The nuclear option

If the problem persists after you’ve scanned your computer and eliminated any malware that was found, you may have to go deeper. There are more advanced tools to remove a deeply rooted virus, but a couple of effective ones are resetting your Windows 10 to factory settings or wiping everything from your hard drive and reinstalling Windows 10.

Before you begin, you’ll have to make some preparations. Back up any vital files you are reasonably sure aren’t infected – or upload them to the cloud so they don’t infect any of your other devices (Note: regular backups are a great idea!). Securely store any passwords store any passwords or product keys that you’ll need when restoring your PC to a usable state.

Windows 10 allows you to reinstall right from the start menu, giving you a clean slate. Here’s how you can do it:

1. Click on the Start button and select Settings.


2. Click on Update & Security.


3. Select Recovery and, under Reset this PC, click Get started.


4. Select Remove everything.


5. In the next screen, you will choose between simply removing your files or removing the files and formatting your drive. We recommend choosing the Remove the files and clean the drive option. This way, you can be absolutely sure that the malware is gone. Click Reset.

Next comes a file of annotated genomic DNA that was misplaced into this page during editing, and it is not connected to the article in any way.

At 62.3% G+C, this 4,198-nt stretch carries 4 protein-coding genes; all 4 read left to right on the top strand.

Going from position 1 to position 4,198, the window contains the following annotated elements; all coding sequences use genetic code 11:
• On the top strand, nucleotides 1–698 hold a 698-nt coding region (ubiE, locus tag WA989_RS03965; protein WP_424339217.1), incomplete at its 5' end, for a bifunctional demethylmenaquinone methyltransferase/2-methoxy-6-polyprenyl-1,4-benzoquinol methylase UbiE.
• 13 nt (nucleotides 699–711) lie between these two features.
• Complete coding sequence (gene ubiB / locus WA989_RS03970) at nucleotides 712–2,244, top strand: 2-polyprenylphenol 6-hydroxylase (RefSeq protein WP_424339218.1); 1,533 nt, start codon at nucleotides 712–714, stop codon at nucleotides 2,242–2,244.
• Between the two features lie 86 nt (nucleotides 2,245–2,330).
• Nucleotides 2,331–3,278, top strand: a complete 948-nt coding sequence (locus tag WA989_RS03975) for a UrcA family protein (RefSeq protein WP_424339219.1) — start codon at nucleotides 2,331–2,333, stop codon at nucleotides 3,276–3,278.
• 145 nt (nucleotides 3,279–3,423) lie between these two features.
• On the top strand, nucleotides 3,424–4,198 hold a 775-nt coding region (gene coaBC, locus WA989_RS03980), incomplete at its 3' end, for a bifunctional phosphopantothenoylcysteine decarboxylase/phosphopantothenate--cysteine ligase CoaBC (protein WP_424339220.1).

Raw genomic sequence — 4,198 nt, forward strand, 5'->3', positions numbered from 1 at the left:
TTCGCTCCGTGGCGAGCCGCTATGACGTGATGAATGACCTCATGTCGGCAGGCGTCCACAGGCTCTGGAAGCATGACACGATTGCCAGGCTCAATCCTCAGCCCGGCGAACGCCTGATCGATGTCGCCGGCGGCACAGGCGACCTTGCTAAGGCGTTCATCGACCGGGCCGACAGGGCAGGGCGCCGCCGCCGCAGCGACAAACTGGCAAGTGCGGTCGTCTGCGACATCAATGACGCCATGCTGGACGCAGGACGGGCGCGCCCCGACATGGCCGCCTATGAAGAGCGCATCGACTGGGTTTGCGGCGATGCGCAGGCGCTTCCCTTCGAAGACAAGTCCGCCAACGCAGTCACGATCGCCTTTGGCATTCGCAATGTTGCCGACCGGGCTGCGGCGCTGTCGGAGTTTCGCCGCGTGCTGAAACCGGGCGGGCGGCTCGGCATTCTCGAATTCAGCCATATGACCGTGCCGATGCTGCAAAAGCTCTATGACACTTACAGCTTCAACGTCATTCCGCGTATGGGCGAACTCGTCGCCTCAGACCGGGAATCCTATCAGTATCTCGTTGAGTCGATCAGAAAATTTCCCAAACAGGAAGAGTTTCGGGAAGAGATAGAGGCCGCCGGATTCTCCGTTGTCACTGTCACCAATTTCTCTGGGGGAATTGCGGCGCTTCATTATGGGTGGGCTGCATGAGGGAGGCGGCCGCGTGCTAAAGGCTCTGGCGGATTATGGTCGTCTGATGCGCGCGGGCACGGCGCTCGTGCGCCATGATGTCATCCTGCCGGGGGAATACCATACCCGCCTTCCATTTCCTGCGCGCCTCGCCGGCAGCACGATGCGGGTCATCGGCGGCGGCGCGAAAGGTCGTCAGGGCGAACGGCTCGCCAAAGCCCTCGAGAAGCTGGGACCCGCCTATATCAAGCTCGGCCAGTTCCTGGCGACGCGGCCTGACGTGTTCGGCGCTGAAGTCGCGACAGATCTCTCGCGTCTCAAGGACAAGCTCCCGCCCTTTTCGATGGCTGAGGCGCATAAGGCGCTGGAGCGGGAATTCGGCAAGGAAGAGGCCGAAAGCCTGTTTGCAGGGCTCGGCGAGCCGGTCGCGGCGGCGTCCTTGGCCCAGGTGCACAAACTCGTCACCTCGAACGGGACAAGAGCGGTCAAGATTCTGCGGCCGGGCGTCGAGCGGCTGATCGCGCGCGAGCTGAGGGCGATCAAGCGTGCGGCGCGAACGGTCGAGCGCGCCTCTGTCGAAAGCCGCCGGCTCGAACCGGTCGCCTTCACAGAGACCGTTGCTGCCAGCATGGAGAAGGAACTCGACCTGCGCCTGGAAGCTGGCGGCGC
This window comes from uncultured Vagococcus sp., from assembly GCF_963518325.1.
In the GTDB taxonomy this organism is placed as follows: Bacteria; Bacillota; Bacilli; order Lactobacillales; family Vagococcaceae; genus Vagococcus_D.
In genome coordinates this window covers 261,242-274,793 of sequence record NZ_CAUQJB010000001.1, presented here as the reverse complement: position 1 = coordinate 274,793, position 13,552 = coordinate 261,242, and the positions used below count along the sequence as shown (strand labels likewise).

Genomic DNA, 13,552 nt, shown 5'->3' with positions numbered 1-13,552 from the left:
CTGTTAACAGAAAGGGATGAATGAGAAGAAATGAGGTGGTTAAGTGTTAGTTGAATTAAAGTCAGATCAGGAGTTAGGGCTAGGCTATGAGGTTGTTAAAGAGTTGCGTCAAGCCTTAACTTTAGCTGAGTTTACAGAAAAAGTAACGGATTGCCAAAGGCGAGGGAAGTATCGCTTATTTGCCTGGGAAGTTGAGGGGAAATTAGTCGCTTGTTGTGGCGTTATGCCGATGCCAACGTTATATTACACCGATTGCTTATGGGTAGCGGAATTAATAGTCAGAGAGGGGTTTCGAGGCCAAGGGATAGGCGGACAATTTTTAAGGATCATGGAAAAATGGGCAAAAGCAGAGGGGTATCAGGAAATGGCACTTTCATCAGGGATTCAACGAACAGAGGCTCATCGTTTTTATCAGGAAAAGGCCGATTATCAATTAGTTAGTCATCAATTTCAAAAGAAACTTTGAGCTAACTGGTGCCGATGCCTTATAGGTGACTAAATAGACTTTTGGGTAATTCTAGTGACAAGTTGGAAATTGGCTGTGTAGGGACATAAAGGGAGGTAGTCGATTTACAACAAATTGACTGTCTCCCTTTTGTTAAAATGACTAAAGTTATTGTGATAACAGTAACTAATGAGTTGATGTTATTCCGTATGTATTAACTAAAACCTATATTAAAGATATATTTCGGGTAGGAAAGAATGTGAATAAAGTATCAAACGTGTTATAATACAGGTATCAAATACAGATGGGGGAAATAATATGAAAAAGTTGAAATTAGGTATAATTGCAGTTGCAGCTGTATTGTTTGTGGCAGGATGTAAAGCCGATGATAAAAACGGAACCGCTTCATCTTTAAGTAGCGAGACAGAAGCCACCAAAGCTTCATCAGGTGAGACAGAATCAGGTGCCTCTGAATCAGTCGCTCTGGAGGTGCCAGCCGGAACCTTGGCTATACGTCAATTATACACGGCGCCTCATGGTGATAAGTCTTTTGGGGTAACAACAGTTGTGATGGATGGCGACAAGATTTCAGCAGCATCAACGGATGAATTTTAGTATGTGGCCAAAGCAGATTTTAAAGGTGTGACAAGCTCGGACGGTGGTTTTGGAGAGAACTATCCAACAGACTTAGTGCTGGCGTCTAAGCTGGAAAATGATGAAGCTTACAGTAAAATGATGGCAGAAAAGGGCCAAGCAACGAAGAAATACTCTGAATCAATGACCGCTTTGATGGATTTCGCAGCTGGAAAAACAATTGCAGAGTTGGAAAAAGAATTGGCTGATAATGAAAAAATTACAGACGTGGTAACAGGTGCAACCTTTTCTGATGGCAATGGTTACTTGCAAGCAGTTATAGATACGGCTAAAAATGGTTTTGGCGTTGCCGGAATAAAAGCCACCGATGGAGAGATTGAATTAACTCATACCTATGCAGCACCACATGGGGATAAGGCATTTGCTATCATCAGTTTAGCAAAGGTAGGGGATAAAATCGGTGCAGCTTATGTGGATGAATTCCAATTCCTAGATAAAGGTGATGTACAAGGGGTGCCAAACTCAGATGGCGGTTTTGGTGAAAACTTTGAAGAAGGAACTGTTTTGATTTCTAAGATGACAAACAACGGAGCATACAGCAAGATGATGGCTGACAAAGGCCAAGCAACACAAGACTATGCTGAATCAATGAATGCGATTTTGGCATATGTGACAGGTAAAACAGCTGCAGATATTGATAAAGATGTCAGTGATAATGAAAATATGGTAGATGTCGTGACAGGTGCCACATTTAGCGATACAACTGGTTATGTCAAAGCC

The reset process should take up to four hours. After that, your computer will reboot a few times. Once everything is ready, you will need to go through the standard setup procedure of a new PC.

Dealing with the aftermath

If you had to go through a full factory reset, chances are you’ve had time to think about how to mitigate the damage of your attack.

If you haven’t already, start doing what you can to contain it:

1. Change the passwords to all your online accounts.

2. Contact your friends and family to notify them that they may be at risk (many types of malware try to spread to other computers by sending malicious files).

3. Contact your bank to make sure that there haven’t been any suspicious transactions.

The clues that tipped you off to the malware in the first place may give you an idea of what you must do to minimize its effects. Stay vigilant even when it’s gone — the attacker may still have your data and try to do something with it.

To prevent other malware ending up on your computer, make sure to install a reliable antivirus and set up scheduled scans. Remember to always be careful with anything remotely suspicious online — don’t click on random links in emails or visit suspicious websites. And always install security updates as soon as they’re available.

We advise maintaining cyber hygiene and limiting tracking on Windows 10 by allowing only selected apps to gather your data. To do that, follow our guides on how to limit or complete disable tracking on Windows 10.

Also we strongly recommend using a VPN on Windows. NordVPN has the Threat Protection feature that helps you identify and protects from malware-infected files, stops you from landing on malicious websites, and blocks trackers and ads.